Heathers is set in Westerberg High, where high-school student Veronica Sawyer is simply just another of the nobodies dreaming of a better day. But when she’s unexpectedly taken under the wings of the three beautiful and impossibly cruel Heathers, her dreams of popularity finally start to come true. Until JD turns up, the mysterious teen rebel who teaches her that it might kill to be a nobody, but it’s murder being a somebody. I personally found the storyline to be utterly gripping. Whilst the show is of a light-hearted nature with humorous characters, it covers topics surrounding dark issues, including bullying, teen suicide, sexual assault, and violence in schools. Despite Heathers being set in 1989, it is still as relevant today as it was when the film was first released. With 18 school shootings having taken place in the past year, it could perhaps even be argued that this storyline is even more important than it was in 1989. The book, co-written by Laurence O'Keefe and Kevin Murphy, excellently captures the essence of what life can be like for those attending high-school. Additionally, I was also left rather impressed with the way in which the leading characters of Veronica and J.D. were written. Both characters are far more than two-dimensional characters; each had multiple layers and an exceedingly large amount of depth. The relationship between these two characters and how it progressed throughout the show made for fascinating viewing.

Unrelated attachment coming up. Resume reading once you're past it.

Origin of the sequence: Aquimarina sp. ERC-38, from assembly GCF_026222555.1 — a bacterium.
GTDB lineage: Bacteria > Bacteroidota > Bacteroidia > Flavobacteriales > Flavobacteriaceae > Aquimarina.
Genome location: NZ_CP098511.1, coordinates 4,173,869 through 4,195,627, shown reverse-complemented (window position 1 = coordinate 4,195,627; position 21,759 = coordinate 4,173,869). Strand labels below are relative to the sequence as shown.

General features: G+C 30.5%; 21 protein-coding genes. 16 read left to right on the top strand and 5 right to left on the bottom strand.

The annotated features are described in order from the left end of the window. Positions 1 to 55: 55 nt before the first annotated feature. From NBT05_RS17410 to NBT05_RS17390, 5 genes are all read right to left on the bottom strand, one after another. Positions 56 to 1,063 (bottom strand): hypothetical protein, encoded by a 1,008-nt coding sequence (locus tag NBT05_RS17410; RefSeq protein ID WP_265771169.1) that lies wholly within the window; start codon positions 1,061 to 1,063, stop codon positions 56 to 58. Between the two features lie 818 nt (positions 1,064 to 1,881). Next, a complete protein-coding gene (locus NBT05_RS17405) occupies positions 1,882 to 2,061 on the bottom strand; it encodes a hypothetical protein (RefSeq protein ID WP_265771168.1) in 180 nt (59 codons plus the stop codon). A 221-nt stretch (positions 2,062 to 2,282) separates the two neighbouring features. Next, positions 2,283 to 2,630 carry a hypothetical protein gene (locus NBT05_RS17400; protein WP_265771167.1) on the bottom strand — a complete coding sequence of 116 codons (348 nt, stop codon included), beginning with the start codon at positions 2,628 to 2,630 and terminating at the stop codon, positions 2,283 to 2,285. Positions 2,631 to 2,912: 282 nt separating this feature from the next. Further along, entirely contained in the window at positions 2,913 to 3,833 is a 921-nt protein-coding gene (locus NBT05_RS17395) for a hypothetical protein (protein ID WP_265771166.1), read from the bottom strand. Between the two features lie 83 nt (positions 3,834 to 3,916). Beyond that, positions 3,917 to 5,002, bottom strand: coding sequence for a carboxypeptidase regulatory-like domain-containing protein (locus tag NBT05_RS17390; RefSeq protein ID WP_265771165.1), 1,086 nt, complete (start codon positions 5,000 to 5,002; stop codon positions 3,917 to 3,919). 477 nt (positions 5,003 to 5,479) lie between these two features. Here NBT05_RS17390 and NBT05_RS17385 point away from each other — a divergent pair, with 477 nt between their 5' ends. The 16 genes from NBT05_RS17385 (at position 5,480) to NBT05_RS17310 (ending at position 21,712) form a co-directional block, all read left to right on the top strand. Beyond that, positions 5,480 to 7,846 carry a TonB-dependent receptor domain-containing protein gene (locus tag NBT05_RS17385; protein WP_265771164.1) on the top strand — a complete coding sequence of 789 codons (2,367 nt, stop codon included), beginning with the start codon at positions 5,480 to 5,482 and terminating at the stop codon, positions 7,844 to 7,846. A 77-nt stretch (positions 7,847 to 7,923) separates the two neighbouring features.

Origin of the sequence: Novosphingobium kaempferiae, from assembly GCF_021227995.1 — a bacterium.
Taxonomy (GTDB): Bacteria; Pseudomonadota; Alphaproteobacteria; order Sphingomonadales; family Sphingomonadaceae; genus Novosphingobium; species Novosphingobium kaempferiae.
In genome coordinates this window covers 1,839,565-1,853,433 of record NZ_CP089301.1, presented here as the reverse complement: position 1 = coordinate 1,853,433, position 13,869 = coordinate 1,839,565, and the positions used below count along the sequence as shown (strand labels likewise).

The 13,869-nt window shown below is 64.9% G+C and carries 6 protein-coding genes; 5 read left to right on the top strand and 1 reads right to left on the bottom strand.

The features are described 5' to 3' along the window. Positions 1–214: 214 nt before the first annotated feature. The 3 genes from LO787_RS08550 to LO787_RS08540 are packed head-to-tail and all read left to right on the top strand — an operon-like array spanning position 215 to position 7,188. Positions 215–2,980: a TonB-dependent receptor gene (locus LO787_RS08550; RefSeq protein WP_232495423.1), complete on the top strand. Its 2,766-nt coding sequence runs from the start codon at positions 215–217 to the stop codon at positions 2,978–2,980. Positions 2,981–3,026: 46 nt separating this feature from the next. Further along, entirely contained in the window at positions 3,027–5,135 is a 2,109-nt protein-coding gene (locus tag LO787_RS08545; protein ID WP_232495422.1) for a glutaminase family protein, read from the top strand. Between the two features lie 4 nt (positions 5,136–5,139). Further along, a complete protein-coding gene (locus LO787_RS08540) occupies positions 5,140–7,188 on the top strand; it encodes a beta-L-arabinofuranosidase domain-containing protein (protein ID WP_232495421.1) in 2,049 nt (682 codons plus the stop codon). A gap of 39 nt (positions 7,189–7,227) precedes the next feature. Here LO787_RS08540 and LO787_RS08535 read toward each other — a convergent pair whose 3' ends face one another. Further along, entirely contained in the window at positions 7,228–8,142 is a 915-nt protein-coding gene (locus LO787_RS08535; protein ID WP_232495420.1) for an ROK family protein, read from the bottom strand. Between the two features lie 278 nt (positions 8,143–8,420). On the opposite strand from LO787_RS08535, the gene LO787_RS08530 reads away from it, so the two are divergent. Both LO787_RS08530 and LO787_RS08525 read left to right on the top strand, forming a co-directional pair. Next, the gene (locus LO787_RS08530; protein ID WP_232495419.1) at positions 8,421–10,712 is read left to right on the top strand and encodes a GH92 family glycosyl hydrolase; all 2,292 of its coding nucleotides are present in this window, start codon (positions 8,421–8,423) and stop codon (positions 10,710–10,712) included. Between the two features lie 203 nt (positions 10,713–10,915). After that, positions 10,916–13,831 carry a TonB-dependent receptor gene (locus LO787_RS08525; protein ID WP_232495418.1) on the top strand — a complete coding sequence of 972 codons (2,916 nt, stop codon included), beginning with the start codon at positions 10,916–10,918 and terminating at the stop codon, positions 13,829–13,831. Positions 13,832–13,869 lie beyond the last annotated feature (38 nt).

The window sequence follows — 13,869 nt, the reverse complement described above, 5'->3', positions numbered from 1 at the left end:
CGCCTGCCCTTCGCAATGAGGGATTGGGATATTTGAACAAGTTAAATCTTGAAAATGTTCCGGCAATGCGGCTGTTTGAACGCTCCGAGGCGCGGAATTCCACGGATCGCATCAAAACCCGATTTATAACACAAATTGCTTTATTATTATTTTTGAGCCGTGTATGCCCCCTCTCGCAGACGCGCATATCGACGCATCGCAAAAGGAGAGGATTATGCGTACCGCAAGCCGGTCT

The score to Heathers, also co-written by Laurence O'Keefe and Kevin Murphy, is exceptional. I had listened to a portion of the Off-Broadway cast album before entering the theatre, so I was somewhat familiar with the music before watching the show. Throughout the score, there are several really catchy tunes, and to call them memorable would be an understatement. My personal favourites from the score are the musical numbers of 'Dead Girl Walking' and 'Seventeen', both of which I have been playing on repeat for the past 24 hours.